Typically in natural language we will say something like 'I have two' to denote a group of two things, obviously using the 'mathematical' view of numbers as an abstract object with well defined 'names' that denote them. Being abstract in nature it is impossible for any person to 'have it'.

Do we draw any meaningful ontological distinction between number as used in mathematics and as used casually in natural language settings? For example 'one' can be used as an indefinite description like 'one thing', or simply imprecise language, talking this way is so widespread in everyday situations.

  • Nominalists would take an issue with natural language "obviously" making numbers into abstract objects. And even many mathematicians favor formalism, where they are just manipulatives in a "game" that do not denote anything. The ontological distinction does not run across natural language vs mathematics, one can give both realist and nominalist interpretations in both. Moreover, casual uses do not implicate any interpretation whatsoever, one merely follows linguistic conventions for stringing words into sentences without a thought of anything ontological.
    – Conifold
    Feb 1 at 1:06

2 Answers 2


Typically in natural language we will say something like 'I have two' to denote a group of two things

No, we don't.

We never say "I have two" as if we had the number 2.

We say "I have two apples" or "I have two oranges", with a noun after the number.

The only situation where we say "I have two" is when the noun is omitted but implicit, in which case "I have two" should really be understood as "I have two objects of the type that was just mentioned", not "I have the number two".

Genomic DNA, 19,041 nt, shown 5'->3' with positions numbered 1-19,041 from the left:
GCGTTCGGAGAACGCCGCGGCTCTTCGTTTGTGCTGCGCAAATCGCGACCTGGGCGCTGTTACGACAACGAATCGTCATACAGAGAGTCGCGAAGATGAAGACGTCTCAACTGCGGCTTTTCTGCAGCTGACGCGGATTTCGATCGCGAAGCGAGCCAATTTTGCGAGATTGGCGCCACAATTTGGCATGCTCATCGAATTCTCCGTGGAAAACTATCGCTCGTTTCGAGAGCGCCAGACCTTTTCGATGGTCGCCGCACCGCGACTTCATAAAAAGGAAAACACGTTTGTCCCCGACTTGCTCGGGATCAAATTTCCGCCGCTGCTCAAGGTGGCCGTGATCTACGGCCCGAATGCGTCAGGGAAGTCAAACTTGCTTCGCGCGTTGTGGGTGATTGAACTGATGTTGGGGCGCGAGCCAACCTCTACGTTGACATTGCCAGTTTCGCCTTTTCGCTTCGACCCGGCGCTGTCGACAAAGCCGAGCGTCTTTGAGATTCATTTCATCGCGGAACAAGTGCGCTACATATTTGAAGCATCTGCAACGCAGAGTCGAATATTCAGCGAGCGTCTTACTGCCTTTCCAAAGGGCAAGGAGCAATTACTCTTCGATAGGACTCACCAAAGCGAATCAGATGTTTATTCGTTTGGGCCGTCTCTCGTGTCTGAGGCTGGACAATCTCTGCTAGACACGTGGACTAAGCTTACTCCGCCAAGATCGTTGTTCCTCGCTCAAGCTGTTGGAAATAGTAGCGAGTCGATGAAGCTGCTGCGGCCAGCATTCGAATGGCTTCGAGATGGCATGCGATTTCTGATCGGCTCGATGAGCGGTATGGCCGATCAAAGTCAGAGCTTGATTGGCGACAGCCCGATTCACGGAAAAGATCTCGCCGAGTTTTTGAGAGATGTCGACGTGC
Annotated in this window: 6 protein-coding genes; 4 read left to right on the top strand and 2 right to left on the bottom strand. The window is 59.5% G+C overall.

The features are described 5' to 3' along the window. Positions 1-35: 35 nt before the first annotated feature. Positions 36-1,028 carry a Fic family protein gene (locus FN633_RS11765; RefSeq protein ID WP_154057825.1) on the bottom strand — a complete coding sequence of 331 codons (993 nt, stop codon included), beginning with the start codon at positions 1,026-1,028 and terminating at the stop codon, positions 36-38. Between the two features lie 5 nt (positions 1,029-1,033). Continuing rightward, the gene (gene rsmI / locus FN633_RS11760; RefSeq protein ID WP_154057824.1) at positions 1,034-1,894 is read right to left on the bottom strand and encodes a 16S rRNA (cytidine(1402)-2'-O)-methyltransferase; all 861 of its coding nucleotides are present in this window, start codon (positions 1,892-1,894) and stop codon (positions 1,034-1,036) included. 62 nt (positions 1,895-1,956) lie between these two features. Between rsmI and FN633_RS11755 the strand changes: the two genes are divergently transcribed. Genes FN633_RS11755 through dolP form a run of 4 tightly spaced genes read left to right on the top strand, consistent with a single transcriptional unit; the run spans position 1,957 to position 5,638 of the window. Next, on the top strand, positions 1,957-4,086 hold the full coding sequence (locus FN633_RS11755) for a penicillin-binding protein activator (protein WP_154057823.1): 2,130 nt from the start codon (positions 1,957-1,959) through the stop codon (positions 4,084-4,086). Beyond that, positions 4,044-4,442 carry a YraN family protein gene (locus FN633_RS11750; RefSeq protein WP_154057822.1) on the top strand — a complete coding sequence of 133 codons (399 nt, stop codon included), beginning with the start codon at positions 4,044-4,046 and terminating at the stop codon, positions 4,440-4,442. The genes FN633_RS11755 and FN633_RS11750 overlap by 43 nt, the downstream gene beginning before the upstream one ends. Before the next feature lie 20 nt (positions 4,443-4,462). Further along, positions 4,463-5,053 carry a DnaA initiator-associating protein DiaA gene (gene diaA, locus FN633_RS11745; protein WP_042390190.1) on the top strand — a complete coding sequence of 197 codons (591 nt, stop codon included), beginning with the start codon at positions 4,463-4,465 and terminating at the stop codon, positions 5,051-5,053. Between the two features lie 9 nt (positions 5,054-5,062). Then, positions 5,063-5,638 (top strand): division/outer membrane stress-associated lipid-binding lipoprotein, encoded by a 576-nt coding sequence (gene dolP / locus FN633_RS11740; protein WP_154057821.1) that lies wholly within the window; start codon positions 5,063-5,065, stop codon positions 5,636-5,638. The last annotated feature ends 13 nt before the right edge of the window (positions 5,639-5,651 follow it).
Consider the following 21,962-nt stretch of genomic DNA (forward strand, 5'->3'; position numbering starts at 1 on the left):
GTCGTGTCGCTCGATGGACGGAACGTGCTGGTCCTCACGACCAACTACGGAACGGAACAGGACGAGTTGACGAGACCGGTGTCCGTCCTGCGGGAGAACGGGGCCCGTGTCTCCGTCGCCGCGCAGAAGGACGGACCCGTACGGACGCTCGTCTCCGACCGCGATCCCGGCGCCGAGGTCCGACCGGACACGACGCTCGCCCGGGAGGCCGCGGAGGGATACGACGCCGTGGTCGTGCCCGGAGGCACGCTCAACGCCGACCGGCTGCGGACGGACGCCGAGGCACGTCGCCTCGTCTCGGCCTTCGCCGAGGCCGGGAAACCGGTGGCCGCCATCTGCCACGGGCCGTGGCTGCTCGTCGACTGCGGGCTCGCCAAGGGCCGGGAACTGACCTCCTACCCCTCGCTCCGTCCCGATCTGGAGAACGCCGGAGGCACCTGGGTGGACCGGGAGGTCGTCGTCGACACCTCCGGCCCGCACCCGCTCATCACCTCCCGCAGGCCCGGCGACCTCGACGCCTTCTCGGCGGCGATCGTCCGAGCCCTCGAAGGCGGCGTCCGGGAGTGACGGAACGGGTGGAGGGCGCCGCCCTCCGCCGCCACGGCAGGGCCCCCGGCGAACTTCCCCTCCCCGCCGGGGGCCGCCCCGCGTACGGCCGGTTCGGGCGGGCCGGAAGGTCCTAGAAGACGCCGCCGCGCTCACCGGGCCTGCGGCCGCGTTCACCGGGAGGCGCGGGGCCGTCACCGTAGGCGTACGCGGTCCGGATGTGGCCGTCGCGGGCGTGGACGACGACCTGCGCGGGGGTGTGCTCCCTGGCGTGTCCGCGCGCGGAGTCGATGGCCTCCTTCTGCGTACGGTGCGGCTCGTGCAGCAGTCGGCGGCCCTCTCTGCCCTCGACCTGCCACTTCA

For instance, in a conversation: "A: How many apples do you have? B: I have two."

Here "apple" is omitted, but the sentence only makes sense because it's implicit, and B's response should really be understood as "I have two [apples]."

  • You make a good point. Your answer would be much better if you explained how it relates to the question. It would be better still if you answered the actual question, at the beginning of the second paragraph.
    – Ludwig V
    Feb 2 at 12:38

The implicit claim is that the things we have multiples of are equivalent, swappable. It declares a category. See Natural Kinds.

I would relate real objects to the domain of physics. And abstract objects to the domain of mathematics, with related tools that apply including numberline concepts, and transformation operations like operators. See The Unreasonable Ineffectiveness of Mathematics in most sciences

As per How The Laws of Physics Lie, we can make provable ststements about given abstractions. But, abstractions are not objects, and we must check carefully which abstractions have what validity, or be led into error.

Consider apples. How moldy can they be, before they don't fit the category? A pool of liquid? Digested by worms and mycelium? In which contexts is a peeled apple still 'one', or if it's cored? How thick a layer can you remove before it becomes less than one apple, half the weight? Does a crab apple count? How far can you hybridise the apple, or mutate it, before it stops being in the category 'apple'? Is a plastic apple in the category? This is all in the domain of checking abstractions.

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